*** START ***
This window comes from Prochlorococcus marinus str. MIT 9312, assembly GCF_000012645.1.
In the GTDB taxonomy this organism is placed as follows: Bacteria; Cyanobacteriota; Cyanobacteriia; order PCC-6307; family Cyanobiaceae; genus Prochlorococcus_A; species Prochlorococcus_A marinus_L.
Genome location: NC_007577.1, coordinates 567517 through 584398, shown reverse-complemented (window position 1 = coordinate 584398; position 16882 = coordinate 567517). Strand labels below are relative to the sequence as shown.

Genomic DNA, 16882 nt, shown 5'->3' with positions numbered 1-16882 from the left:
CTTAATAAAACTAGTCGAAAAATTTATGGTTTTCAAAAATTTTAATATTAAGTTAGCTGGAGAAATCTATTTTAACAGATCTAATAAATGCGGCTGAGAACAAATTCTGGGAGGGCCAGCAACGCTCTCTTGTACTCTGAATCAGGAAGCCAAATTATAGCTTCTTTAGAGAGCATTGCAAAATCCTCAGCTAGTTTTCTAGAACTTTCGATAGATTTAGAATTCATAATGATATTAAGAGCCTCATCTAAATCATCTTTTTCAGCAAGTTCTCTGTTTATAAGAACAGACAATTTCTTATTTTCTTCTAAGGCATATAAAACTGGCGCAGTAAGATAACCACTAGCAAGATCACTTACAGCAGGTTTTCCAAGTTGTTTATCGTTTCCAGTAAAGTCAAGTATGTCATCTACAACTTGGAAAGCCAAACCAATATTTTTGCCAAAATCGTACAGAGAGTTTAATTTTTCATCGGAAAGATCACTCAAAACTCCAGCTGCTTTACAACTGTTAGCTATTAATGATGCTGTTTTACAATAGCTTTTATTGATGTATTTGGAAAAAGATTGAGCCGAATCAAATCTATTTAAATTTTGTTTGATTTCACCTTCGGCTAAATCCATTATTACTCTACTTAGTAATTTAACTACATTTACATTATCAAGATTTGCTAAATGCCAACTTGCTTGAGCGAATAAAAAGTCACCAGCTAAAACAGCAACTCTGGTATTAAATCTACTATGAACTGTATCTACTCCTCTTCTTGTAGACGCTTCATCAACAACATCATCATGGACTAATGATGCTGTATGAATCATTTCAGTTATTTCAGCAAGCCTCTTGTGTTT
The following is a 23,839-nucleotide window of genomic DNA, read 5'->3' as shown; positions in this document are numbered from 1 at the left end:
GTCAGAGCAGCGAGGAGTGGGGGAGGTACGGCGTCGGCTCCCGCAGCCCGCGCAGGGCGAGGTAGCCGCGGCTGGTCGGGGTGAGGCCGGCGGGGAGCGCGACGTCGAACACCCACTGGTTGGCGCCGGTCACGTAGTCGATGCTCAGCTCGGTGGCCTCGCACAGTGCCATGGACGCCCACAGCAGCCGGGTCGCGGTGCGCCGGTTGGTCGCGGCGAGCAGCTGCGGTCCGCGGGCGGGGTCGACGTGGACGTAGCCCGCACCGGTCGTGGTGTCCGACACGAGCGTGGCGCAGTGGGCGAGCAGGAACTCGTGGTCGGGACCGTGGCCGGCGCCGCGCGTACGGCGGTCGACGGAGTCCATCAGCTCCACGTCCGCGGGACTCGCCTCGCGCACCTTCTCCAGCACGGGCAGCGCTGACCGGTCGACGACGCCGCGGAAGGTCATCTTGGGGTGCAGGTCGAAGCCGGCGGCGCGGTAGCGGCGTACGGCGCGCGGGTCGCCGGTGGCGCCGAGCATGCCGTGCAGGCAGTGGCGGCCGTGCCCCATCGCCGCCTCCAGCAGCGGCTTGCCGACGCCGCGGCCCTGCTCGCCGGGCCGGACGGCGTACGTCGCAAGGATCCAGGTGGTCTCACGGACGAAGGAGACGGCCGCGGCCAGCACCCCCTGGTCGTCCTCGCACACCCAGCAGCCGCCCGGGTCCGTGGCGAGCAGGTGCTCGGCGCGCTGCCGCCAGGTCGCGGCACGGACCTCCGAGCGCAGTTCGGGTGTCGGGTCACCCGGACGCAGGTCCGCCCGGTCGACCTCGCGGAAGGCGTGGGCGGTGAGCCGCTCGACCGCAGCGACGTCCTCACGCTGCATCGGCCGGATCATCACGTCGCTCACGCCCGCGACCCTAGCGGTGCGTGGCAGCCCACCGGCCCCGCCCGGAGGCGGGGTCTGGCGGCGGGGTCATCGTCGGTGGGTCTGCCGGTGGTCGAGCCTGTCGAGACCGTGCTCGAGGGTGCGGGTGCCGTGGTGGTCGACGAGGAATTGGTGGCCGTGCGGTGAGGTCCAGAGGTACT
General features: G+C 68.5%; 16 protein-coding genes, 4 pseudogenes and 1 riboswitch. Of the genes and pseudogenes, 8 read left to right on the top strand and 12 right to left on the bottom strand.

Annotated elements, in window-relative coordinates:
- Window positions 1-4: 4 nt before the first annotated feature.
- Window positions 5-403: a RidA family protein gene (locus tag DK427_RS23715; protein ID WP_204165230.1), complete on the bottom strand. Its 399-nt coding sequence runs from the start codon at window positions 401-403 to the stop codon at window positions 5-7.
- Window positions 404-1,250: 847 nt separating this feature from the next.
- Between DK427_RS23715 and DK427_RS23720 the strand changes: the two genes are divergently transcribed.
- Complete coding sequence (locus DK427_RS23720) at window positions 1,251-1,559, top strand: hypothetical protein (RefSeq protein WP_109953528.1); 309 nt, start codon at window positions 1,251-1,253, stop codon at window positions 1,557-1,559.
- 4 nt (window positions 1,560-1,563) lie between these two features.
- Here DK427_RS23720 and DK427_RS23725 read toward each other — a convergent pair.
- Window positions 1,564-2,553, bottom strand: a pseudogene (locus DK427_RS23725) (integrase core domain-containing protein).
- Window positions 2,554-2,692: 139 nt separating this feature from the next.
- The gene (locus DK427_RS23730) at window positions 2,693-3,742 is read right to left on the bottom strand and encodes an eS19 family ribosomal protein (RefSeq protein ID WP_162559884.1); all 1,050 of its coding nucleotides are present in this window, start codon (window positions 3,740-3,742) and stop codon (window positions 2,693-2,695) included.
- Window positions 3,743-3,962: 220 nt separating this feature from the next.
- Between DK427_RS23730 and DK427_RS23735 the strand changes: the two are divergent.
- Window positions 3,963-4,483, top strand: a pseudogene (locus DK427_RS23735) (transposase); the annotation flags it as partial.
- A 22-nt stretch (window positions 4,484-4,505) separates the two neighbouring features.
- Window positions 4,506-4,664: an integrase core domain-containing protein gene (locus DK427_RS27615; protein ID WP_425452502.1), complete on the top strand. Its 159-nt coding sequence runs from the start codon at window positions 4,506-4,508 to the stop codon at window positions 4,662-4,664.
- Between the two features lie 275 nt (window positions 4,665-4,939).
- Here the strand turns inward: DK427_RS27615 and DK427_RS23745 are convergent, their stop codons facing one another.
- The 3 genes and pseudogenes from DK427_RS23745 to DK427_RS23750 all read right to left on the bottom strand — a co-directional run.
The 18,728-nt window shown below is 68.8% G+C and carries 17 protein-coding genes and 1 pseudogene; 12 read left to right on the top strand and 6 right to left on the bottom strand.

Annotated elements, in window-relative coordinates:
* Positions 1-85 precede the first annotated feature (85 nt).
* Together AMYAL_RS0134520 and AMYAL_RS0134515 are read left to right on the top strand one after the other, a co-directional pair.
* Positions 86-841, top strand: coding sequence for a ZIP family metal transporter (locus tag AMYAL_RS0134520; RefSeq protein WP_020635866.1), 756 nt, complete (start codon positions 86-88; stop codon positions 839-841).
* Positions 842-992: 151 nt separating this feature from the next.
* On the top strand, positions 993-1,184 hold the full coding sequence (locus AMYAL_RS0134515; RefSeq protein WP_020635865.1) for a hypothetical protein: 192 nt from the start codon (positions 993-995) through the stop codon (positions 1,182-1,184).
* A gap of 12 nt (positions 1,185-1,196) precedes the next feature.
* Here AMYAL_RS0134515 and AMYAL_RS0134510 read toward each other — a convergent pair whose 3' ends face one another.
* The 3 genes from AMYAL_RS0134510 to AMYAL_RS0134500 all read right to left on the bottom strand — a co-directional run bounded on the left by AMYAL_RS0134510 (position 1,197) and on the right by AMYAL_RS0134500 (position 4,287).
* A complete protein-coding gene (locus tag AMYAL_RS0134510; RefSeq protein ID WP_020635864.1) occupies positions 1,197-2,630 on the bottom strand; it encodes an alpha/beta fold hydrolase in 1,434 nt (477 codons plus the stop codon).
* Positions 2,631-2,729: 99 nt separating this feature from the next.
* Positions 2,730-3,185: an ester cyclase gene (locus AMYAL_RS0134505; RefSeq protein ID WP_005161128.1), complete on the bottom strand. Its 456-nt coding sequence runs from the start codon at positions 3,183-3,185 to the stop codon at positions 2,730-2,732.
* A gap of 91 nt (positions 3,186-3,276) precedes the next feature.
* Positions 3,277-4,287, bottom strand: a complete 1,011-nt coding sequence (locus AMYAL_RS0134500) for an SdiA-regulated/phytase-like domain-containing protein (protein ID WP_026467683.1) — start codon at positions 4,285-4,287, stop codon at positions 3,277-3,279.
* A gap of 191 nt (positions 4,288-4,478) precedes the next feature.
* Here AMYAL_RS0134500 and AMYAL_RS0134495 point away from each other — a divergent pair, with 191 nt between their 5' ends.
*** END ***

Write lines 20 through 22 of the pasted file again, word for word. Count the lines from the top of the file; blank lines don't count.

- Window positions 3,743-3,962: 220 nt separating this feature from the next.
- Between DK427_RS23730 and DK427_RS23735 the strand changes: the two are divergent.
- Window positions 3,963-4,483, top strand: a pseudogene (locus DK427_RS23735) (transposase); the annotation flags it as partial.